In disturbing stock market times, what are the secrets of successful investing? A select audience of Edinburgh’s great and moneyed was treated last week to a non-Fringe show starring Scots entrepreneur Jim Mellon, who is worth £850million and has been called Britain’s answer to legendary investor Warren Buffett.

In the surroundings of the capital’s 228-year-old New Club, Mellon expounded his manifesto of how to make your investment future-proof, as technology transforms our world.

Mellon, 58, the Oxford-educated son of a diplomat, made his first million 30 years ago as a young fund manager, but unlike Buffett now invests only privately.

His biggest coup was an £80m profit from a uranium business he co-founded and sold to the French government for £1.6bn, his biggest loss an £11m hit on German property.

He owns the highest flat in San Francisco and has homes in London, Berlin, St Anton, Ibiza, Brussels – and his native Edinburgh, where his father still lived until last year.

He spoke at the invitation of Alan Steel, the respected independent financial adviser, whose client roster of top names in finance, the judiciary, sport and business, packed out the event.

“If you stick to the same old routine in investments you won’t make any money, only two companies in the Dow Jones survive from the 1930s,” Mellon began.

“Technology is going to morph into something much more dramatic which will affect every one of us and the extent and quality of our lives into the next 20 years or so. We are going to live a lot longer, a lot healthier, and that means you are going to have to make your money last a lot longer and curate it a lot better.”

China had been tipped, at an April investment conference in London, as “the greatest buy in the history of the world”, Mellon recalled. “That marked the absolute top of the Chinese market,” he said. “In the long-term China could well be a great place to invest, but the difference between me buying China today and buying it back in April is the difference between making a really good return, and not such a good return, long-term. You can choose the best investments but you have also got to get your timing right.”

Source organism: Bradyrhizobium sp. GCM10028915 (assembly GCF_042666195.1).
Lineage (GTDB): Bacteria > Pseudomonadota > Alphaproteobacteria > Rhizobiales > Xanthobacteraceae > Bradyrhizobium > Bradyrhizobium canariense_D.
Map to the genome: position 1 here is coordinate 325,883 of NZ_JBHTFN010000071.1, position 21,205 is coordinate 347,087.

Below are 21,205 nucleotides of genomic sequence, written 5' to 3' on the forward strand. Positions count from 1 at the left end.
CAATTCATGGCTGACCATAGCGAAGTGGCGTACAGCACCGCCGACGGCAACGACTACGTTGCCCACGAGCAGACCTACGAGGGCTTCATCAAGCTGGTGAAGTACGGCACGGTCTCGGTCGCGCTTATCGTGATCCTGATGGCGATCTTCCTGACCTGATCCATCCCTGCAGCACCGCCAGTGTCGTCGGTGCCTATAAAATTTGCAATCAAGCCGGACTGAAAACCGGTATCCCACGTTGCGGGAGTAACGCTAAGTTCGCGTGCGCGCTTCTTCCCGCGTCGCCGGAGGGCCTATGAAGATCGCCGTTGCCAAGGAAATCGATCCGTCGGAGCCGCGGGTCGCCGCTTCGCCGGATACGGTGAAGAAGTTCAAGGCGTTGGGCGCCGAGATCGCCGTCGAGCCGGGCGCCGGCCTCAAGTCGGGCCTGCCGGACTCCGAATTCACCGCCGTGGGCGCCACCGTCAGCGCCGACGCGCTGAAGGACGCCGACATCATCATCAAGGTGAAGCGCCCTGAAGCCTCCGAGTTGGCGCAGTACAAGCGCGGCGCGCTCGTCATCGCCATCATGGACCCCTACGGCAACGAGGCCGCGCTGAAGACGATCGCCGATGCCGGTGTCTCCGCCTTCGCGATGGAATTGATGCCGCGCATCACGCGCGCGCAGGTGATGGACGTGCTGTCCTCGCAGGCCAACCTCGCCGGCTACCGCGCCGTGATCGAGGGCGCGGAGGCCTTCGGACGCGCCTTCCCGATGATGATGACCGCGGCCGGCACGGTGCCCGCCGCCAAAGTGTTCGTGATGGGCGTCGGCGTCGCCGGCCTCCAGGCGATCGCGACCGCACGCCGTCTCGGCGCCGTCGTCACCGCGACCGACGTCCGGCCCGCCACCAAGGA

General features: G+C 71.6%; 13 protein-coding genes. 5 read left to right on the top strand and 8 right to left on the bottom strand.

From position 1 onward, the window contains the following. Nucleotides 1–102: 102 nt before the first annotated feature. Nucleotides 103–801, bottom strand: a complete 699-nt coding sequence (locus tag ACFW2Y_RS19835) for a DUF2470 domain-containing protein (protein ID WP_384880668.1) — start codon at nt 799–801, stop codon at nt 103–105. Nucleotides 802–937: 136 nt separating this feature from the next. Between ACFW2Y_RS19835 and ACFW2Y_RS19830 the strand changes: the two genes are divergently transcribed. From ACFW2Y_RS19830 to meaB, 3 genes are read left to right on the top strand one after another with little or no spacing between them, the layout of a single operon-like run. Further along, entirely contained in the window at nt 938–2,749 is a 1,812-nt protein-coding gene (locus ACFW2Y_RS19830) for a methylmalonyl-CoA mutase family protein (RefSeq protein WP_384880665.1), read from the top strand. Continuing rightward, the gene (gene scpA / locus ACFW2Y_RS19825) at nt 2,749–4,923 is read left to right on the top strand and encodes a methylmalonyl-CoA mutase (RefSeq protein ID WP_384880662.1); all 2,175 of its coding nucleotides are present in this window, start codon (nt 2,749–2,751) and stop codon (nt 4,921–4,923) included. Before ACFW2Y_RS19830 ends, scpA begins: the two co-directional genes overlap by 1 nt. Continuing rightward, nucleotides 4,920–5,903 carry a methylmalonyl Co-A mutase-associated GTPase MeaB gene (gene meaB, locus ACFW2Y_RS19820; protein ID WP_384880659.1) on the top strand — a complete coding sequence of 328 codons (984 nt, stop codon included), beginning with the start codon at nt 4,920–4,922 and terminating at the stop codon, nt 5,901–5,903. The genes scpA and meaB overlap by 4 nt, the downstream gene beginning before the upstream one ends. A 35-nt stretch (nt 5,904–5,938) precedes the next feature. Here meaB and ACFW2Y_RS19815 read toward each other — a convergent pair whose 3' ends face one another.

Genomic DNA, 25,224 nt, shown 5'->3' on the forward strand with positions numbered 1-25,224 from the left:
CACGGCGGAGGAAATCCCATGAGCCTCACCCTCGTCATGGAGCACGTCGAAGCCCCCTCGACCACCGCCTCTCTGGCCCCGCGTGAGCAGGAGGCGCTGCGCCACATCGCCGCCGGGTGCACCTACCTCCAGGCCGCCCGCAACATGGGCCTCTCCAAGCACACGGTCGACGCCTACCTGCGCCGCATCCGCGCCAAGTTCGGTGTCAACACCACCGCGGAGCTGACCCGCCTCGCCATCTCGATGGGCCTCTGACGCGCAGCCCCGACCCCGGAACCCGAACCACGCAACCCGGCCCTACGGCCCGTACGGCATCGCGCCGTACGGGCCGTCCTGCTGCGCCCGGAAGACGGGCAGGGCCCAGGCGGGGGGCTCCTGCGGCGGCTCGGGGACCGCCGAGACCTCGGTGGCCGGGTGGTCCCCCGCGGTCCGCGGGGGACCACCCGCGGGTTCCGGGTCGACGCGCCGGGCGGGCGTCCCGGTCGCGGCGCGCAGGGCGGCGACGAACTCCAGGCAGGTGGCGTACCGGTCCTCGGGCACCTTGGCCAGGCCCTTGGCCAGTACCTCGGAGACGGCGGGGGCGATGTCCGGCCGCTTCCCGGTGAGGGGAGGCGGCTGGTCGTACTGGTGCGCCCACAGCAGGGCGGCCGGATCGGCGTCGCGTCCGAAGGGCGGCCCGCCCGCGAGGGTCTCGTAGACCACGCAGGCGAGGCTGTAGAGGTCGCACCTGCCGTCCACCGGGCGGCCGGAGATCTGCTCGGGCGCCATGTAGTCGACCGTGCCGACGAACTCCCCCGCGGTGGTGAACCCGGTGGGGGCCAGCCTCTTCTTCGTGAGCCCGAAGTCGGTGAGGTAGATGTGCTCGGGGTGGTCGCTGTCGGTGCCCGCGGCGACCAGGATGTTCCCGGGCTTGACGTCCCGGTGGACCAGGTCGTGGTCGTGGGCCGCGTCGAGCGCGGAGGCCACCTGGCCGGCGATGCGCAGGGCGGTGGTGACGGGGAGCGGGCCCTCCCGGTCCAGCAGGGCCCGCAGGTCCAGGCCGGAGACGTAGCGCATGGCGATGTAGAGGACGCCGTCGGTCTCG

In the US, companies were buying back their own shares at record levels. “That is not a good sign,” Mellon said. “My recommendation is basically stay away from the bulk of the US market at the moment. I think we could see it another 10 to 20 per cent down.” (He would sell Apple, buy Hewlett-Packard.)

The Midas man is wary of Europe, but likes Japan. In the UK market, he says avoid the big internationally-exposed players such as Diageo, Unilever and Rolls-Royce - though he likes HSBC - and stick to smaller domestic companies, such as Ladbrokes.

As for government bonds, Mellon was scathing about the fund managers who have been buying them with negative yields – taking a built-in loss.

“This is completely and utterly crazy,” he said. “This distortion will come to an end, and all those people who are managing pension funds and insurance companies who have done those trades are going to look like fools which is what they are....There are not many bonds that you should hold and that includes government gilts.”

The investment upside lies in thinking about the future, said Mellon, whose book ‘Cracking the Code’ investigated Silicon Valley’s biotechnology ventures which are transforming medicine.

The official figures for Scottish life expectancy were still 78 for men and 80 for women, Mellon said. “That is absolute nonsense...I guarantee that most women, and men too, born today will live to 100. The first person who will live to 150 is alive today.”

He went on: “The pace of technology is accelerating, we can’t see anything other than the fraction of it that directly affects our lives, we have to stand back and think what is really happening in the world.”

Every few days, the information available on the internet doubles. “Hundreds of thousands of people around the world are trying to innovate new disruptive ways of doing things, including in finance with Lending Club, Crowdcube and so on – it’s the first element of an internet wave that is about to overwhelm us.”

In the Mellon crystal ball, driverless cars will take over our roads within 20 years, killing far fewer people and also the entire motor insurance industry. The internet of things, where gadgets speak to one another and to centralised controls, and the development of cheap robots with artificial intelligence, will “represent a fantastic leap forward for mankind”, Mellon enthused. Instead of worrying about shortages of bricklayers “we will be able to build houses in six weeks”, he said.

Companies would rise and fall ever more quickly, with failing models pushed out of the way. “The cycle of destruction is one you have to be right on top of,” Mellon said. Beware investors in at least two of the UK’s favourite stocks.

“Companies like Shell and BP are not the ones to invest in,” Mellon warned. “They are status quo investments in the past.”